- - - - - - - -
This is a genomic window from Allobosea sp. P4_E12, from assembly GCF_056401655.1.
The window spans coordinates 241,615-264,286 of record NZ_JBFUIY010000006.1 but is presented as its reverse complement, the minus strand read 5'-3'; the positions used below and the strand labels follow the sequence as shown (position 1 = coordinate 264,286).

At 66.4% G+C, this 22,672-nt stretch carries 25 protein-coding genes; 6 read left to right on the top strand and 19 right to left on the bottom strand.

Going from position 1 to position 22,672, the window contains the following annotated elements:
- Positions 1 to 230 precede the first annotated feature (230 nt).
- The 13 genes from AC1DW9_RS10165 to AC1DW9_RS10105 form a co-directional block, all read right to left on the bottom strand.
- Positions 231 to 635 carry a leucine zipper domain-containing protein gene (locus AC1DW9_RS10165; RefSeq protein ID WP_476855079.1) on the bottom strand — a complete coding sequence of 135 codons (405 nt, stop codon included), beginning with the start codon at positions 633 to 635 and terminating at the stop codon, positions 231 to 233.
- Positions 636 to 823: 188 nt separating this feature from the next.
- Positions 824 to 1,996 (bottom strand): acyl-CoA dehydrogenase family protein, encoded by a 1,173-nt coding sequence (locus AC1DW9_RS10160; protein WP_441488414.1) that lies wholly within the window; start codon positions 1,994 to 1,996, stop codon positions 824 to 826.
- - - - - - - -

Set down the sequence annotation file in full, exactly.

This is a genomic window from Allobosea sp. P4_E12, from assembly GCF_056401655.1.
The window spans coordinates 241,615-264,286 of record NZ_JBFUIY010000006.1 but is presented as its reverse complement, the minus strand read 5'-3'; the positions used below and the strand labels follow the sequence as shown (position 1 = coordinate 264,286).

At 66.4% G+C, this 22,672-nt stretch carries 25 protein-coding genes; 6 read left to right on the top strand and 19 right to left on the bottom strand.

Going from position 1 to position 22,672, the window contains the following annotated elements:
- Positions 1 to 230 precede the first annotated feature (230 nt).
- The 13 genes from AC1DW9_RS10165 to AC1DW9_RS10105 form a co-directional block, all read right to left on the bottom strand.
- Positions 231 to 635 carry a leucine zipper domain-containing protein gene (locus AC1DW9_RS10165; RefSeq protein ID WP_476855079.1) on the bottom strand — a complete coding sequence of 135 codons (405 nt, stop codon included), beginning with the start codon at positions 633 to 635 and terminating at the stop codon, positions 231 to 233.
- Positions 636 to 823: 188 nt separating this feature from the next.
- Positions 824 to 1,996 (bottom strand): acyl-CoA dehydrogenase family protein, encoded by a 1,173-nt coding sequence (locus AC1DW9_RS10160; protein WP_441488414.1) that lies wholly within the window; start codon positions 1,994 to 1,996, stop codon positions 824 to 826.